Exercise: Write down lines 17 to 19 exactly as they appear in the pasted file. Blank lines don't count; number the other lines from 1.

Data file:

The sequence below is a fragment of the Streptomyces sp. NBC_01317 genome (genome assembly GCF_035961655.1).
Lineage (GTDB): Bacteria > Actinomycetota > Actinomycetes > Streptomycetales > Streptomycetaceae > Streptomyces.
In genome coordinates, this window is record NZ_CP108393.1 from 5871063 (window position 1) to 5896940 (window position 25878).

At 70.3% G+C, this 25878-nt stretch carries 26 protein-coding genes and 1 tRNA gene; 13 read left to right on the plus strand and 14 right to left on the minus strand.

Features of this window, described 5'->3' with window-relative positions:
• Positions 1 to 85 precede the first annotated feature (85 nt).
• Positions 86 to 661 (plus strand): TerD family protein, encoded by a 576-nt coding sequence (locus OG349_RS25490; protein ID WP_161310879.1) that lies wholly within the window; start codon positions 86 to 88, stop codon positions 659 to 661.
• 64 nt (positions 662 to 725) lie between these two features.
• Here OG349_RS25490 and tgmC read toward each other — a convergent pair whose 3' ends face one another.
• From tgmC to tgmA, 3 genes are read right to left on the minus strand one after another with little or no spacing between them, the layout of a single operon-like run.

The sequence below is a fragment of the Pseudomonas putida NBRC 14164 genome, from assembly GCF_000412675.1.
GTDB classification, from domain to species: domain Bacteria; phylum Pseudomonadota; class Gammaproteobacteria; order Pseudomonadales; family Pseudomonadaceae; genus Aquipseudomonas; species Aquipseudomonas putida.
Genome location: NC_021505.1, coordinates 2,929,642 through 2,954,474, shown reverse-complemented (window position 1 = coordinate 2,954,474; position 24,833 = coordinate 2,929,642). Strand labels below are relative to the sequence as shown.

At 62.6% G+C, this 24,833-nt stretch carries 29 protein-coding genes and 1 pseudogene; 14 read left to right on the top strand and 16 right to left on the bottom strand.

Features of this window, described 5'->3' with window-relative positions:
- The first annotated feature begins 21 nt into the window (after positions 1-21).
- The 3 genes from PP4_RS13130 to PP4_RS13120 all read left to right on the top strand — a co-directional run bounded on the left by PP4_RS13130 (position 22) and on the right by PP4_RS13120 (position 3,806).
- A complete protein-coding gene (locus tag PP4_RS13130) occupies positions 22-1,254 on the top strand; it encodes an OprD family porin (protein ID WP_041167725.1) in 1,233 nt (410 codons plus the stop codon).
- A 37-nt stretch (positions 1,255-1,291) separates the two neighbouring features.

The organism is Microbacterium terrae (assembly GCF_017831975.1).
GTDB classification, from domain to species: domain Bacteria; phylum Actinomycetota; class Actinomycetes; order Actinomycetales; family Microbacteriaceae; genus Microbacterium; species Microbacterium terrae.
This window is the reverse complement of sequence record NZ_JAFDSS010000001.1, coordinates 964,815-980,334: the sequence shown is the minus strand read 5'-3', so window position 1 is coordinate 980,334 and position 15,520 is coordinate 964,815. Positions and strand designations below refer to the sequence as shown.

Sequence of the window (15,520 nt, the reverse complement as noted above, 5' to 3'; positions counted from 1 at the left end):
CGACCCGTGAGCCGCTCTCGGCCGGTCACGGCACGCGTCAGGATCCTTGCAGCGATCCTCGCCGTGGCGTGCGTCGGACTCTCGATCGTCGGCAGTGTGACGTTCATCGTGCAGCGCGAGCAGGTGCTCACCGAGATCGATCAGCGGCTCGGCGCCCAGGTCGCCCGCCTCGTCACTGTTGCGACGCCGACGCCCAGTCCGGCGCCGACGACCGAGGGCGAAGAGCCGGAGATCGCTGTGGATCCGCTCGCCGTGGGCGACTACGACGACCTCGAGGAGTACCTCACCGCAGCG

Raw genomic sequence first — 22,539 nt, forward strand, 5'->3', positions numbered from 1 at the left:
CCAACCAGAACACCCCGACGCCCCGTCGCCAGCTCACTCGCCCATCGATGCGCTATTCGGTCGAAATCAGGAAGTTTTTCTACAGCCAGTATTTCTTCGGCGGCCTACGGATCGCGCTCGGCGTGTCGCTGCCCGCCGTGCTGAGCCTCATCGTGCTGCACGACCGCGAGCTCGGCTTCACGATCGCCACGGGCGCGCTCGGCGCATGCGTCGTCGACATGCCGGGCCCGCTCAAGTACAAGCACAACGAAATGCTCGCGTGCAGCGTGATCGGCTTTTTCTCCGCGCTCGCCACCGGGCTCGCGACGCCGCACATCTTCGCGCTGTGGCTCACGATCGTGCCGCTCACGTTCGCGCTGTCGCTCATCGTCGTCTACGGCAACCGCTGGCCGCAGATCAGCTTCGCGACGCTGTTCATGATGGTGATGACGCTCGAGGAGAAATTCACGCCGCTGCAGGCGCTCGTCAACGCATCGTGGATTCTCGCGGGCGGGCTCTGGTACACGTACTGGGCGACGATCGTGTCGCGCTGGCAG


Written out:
- The 3 genes from PP4_RS13130 to PP4_RS13120 all read left to right on the top strand — a co-directional run bounded on the left by PP4_RS13130 (position 22) and on the right by PP4_RS13120 (position 3,806).
- A complete protein-coding gene (locus tag PP4_RS13130) occupies positions 22-1,254 on the top strand; it encodes an OprD family porin (protein ID WP_041167725.1) in 1,233 nt (410 codons plus the stop codon).
- A 37-nt stretch (positions 1,255-1,291) separates the two neighbouring features.